Tesla has hired Volvo's head of interior design to help give its upcoming cars more inviting cabins.
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As initially reported by Elektrek, Tesla has hired Anders Bell to the position of senior director for engineering. Prior to this, Bell spent over two years at Volvo with a similar title.

According to his LinkedIn profile, Bell was the "head of interior engineering department", and headed up a team that consisted of around 400 engineers spread across Sweden and Shanghai, China.

Bell notes that his key accomplishments include the interiors for the XC90, S90 and V90, and that his areas of responsibility included "functional areas such as instrument panel, centre console, all interior surface materials, air bags, seat belts, cargo restraints, front and rear seat systems, door panels, overhead system, luggage trim, interior light, interior soft and hard trim".

Anders Bell started at Volvo in 1998, and has worked in various engineering capacities throughout his 18 year career at the Swedish automaker.


As we've noted in our reviews of the current XC90, S90 and V90, their interiors are pretty special.

In his reviews of the S90 Inscription and XC90 range, James Ward praised the new cars' cabin as one that's been "plucked from an industrial design textbook" and full of "amazing materials and luxurious feel".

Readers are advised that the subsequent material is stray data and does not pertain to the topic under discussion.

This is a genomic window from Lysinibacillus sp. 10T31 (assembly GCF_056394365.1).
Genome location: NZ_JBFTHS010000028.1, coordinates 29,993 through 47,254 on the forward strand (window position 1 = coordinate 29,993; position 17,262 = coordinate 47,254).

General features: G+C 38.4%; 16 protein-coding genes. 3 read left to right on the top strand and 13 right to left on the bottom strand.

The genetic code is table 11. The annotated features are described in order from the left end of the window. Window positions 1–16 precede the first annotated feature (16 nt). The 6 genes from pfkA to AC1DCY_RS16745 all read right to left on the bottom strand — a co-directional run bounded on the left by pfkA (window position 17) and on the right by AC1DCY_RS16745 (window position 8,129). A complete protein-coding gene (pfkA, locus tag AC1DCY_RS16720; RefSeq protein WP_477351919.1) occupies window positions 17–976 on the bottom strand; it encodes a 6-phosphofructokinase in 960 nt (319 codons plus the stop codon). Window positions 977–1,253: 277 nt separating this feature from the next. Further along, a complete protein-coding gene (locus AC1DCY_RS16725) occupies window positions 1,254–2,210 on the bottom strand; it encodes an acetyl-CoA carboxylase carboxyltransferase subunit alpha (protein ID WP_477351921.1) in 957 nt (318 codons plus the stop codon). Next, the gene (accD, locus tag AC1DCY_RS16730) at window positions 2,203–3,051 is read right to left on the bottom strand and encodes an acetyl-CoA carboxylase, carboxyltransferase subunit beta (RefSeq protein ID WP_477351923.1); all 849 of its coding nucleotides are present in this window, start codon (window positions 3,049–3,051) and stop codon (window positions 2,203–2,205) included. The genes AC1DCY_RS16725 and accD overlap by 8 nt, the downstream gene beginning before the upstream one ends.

Meanwhile in Tegan Lawson's review of the XC90 D5 Inscription, she notes that the SUV's interior has "beautifully appointed with lashings of leather and metal – it’s a nicely balanced mix of modern technology and classic style."

Matt Campbell also lauded the XC90 T6 Inscription for its "premium interior finish with proper luxury materials".


Although Tesla has earned praise for its large 17-inch tablet-style touchscreen infotainment system in the Model S, CarAdvice has also noted a number of failings.

Paul Maric in his P90D long-term review picked out "strange items like the Mercedes-Benz sourced window controls, indicator and cruise control stalk", while in his Model S 70 review he also noted an interior rattle, and the lack of storage places for odds and ends.